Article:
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Storms Lesson

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Thunderstorm Life Cycle

Developing stage
  • Rising air creates towering cumulus clouds
  • Little to no rain
  • Lasts ~10 minutes
  • Some lightning!
Mature stage
  • Hail, heavy rain, lightning, strong winds & tornadoes
  • Storm is black or dark green
  • Lasts ~10 – 20 minutes (can be longer)
Dissipating stage
  • Rainfall decreases
  • Occasional strong wind bursts
  • Lightning still a danger.

Thunderstorm classification

Thunderstorm Related Hazards


Lightning is an electrostatic discharge that suddenly occurs in a storm either inside a cloud (IC lightning), between clouds (CC lightning), or between the cloud and the ground (CG lightning).

There are many different types of lightning than the ones listed above. PBS's NOVA scienceNOW Lightning site has a nice description of the various lightning varieties.

Damaging winds

High-speed winds are frequently associated with thunderstorms. These winds include:

  • Wind shear turbulence - these winds are caused by a change in the speed of wind at various altitudes or a change in the direction of wind at various altitudes.

    Wind shear can be classified as either a micro or macro burst. Microbursts are small in size (outflow less than 2½ miles) with winds +168 mph. They can also be either wet or dry (see image below). Macrobursts, on the other hand, are larger with outflows greater than 2½ miles, but winds are slower (130 mph).

  • image source: National Weather Service Brownsville, TX

  • Straight-line winds & gust fronts
    Haboobs are dust storms that form from the downdrafts from thunderstorms. The leading edge is called a gust front.

    Image source: What in the Wild, Wild World of Weather: Haboob by Shelly Sites


Hail forms when updrafts in a thunderstorm carry raindrops upward into the freezing levels of the atmosphere. The hail grows by collision with supercooled water drops. They will stay aloft in the stormcloud until they become too heavy and fall to the ground. Hail comes in many sizes, ranging from smaller than a pea to the size of a grapefruit (rare).


Why do some thunderstorms spawn tornadoes while others do not? The truth is that scientist really don't know. Many damaging tornadoes can be spawned from Super Cell Thunderstorms, but regular thunderstorms and even hurricanes can form tornadoes, too.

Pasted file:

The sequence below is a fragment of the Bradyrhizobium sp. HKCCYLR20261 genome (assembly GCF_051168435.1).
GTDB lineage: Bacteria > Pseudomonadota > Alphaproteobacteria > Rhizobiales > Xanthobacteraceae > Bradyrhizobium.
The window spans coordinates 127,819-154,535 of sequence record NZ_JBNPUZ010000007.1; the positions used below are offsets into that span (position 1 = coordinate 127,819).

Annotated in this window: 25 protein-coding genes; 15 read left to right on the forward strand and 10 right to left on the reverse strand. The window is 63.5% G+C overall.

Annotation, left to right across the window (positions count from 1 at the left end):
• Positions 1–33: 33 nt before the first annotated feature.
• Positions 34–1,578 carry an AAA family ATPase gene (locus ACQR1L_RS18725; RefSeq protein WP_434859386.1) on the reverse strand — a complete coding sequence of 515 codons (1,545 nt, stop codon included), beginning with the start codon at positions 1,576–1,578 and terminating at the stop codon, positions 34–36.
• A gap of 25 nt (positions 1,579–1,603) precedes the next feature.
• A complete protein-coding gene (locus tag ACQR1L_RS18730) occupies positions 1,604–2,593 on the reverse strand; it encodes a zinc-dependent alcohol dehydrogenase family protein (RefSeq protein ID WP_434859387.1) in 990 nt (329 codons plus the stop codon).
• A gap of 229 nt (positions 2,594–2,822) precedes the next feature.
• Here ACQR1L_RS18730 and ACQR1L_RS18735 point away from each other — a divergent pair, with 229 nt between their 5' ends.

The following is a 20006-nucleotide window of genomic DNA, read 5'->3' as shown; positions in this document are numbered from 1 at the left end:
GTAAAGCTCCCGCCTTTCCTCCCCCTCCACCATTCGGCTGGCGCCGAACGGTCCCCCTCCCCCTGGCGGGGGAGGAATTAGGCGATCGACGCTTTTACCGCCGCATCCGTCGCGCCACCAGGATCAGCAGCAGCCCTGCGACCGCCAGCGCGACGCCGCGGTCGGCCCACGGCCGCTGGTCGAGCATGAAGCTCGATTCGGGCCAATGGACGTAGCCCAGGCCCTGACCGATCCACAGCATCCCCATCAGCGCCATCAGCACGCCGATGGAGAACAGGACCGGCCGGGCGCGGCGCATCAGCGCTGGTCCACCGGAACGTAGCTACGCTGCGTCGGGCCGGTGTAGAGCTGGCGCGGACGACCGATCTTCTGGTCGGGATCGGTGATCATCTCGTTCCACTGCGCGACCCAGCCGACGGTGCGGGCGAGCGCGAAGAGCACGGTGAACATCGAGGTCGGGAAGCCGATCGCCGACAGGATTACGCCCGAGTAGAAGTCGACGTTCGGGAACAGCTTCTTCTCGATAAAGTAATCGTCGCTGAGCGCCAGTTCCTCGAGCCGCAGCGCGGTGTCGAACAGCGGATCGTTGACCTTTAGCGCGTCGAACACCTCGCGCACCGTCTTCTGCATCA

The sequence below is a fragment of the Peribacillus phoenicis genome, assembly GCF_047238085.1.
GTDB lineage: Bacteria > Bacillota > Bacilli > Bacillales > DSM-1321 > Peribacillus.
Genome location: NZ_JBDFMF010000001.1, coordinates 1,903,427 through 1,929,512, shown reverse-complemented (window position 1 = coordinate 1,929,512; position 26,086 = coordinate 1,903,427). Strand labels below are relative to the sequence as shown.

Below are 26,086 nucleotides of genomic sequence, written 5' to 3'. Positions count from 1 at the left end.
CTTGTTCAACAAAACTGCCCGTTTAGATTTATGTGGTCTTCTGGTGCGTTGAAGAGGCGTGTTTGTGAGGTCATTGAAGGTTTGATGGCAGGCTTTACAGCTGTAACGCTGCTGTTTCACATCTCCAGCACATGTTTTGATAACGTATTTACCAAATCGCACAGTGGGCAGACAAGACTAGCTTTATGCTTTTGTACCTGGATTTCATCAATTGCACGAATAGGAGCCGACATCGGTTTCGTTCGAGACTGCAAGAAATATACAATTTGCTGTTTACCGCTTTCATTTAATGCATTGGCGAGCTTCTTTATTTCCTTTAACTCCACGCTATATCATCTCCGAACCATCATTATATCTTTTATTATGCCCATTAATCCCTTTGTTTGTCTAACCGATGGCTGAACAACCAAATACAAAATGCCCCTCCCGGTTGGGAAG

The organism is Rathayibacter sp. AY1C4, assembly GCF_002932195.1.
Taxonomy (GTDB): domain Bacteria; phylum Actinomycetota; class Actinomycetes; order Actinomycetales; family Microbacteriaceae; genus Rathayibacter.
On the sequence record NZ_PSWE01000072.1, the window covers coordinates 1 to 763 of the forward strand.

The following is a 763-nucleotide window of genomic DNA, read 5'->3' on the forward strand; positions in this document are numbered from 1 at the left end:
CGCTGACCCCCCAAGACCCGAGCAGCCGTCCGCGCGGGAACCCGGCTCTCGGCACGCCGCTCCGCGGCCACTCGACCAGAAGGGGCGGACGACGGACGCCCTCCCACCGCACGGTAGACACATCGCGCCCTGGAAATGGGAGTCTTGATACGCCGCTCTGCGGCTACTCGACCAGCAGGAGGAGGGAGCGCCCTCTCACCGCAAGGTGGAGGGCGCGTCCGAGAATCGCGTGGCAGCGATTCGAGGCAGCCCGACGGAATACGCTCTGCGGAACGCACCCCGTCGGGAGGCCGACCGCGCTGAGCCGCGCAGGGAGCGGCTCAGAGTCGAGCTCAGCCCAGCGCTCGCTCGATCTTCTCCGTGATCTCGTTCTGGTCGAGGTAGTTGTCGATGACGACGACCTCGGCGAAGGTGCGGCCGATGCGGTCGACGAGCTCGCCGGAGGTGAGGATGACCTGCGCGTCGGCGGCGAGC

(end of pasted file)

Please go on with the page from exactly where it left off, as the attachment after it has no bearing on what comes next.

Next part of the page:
The Midwestern states of the U.S. are the tornado capital of the world due to the confluence of air that occurs in that region. Moist air from Gulf of Mexico meets up with fast moving cold, dry air mass from Canada. These two air masses don't play well with one another. Then the jet stream moving east at 150 mph shears off the tops of the developing thunderstorms. Warm moist Gulf air releases latent heat, creates strong updraft, which is sheared by polar air, then twisted in a different direction by jet stream. Then, voilá! A tornado!

This is actually an oversimplification of the process. There are many factors that determine if, when, and where a tornado will form and how strong it will be.

The strength of the tornado is measured on the Fujita-Pearson Scale. Although the two usually go hand-in-hand, the size of a tornado is not necessarily an indication of its intensity!

Time’s “10 Deadliest Tornadoes in U.S. History

Why don’t tornadoes strike large cities? Actually, they do. Tornadoes occur over large regions and cities are relatively small targets. Several times in the past tornadoes have struck large cities, with devastating results - Oklahoma City Tornado (1999) is but one.

The Super Outbreak, 3-4 April 1974

In early April of 1974, 5 weather systems collided, Dry air from the SW overrode moist Gulf air, creating an inversion layer. The Gulf air pushed through the inversion layer, destabilizing the area, and thunderstorms developed. Out of these storms came 147 tornadoes (6 F5 tornadoes) over 13 states in only 16 hours.

How to prepare for a tornado


    • To begin preparing, you should build an emergency kit and make a family communications plan.
    • Listen to NOAA Weather Radio or to commercial radio or television newscasts for the latest information.
    • Be alert to changing weather conditions. Look for approaching storms.
    • If you see approaching storms or any of the danger signs, be prepared to take shelter immediately.


    • If you are under a tornado warning, seek shelter immediately! Most injuries associated with high winds are from flying debris, so remember to protect your head.
    • Safe Rooms - Best ones are underground, but some are above ground.


    • Check for injuries.
    • General Safety Precautions
    • Inspect the Damage
    • Be Safe During Clean Up


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